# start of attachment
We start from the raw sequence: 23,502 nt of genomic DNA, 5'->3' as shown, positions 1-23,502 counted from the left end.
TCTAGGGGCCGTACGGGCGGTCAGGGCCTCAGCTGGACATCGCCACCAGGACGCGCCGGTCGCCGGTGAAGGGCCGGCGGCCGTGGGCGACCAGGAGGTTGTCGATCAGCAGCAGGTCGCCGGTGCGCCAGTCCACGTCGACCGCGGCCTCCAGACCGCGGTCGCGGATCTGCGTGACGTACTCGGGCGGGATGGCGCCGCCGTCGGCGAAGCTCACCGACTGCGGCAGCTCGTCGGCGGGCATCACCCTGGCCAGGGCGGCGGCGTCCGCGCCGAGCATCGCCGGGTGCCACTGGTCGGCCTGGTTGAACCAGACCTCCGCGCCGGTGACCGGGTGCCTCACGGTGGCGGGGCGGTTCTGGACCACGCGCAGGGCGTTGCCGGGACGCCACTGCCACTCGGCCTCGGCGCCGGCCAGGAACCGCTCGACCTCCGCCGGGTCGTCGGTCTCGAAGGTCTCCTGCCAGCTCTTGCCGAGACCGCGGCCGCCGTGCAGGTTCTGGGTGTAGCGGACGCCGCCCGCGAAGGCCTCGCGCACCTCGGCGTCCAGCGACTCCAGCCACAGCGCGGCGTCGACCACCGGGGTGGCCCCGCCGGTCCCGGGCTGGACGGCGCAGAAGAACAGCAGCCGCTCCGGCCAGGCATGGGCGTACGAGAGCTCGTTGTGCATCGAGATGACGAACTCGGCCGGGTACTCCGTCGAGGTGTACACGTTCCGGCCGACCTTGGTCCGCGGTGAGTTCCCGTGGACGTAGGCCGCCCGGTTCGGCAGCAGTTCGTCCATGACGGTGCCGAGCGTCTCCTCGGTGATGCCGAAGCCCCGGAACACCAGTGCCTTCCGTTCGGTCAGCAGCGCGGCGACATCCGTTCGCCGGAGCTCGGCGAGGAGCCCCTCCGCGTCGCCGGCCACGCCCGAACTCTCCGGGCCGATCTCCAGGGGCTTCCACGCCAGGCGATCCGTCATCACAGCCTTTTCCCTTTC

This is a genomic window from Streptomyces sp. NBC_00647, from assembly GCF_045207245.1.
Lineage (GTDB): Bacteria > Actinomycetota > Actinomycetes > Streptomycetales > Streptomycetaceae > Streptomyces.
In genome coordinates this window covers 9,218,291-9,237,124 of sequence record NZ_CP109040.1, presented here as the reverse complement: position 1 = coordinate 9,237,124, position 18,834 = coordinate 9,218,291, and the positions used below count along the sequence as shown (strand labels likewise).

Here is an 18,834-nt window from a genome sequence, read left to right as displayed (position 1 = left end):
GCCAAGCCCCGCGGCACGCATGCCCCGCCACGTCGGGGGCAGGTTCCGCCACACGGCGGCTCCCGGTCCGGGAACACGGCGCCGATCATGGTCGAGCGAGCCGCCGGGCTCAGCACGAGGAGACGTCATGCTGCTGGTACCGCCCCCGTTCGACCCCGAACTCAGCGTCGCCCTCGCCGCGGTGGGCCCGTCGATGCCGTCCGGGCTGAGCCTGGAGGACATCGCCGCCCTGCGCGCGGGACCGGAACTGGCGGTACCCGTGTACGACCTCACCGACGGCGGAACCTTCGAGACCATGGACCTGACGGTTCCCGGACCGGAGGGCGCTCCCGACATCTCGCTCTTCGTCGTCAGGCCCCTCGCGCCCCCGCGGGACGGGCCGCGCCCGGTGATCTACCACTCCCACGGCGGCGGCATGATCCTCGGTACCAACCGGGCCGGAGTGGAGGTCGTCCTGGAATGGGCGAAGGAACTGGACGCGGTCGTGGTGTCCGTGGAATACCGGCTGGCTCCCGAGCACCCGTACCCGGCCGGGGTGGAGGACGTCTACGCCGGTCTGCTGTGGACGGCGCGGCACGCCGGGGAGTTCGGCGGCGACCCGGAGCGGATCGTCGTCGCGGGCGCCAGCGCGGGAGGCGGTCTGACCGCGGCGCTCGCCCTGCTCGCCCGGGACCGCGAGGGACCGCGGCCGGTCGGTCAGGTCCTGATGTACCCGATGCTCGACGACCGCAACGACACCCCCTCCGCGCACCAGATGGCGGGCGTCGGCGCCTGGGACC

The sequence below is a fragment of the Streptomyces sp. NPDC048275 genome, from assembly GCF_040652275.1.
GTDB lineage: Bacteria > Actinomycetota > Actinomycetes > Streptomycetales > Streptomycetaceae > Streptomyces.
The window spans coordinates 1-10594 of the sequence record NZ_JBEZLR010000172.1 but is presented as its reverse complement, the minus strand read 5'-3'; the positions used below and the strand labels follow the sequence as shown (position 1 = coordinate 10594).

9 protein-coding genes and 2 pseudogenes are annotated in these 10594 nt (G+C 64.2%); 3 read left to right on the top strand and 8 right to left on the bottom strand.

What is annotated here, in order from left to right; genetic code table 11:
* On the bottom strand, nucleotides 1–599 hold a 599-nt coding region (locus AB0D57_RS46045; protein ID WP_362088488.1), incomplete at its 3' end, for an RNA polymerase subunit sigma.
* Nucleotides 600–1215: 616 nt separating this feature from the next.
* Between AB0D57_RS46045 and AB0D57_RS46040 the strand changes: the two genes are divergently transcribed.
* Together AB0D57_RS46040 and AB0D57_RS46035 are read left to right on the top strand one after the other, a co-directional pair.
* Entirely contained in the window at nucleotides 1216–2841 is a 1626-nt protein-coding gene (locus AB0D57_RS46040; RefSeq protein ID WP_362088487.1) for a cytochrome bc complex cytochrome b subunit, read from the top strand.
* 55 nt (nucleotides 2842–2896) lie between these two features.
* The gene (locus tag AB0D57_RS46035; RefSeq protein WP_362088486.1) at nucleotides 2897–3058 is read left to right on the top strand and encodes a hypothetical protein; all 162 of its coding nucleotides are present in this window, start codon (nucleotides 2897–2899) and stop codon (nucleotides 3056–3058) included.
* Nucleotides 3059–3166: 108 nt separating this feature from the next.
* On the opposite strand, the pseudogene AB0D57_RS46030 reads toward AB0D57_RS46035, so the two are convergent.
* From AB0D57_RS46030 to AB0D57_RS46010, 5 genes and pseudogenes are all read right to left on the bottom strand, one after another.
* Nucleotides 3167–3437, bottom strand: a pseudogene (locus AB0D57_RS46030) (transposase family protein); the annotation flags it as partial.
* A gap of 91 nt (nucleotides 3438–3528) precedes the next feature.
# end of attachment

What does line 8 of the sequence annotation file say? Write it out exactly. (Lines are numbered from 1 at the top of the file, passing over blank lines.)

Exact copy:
The sequence below is a fragment of the Streptomyces sp. NPDC048275 genome, from assembly GCF_040652275.1.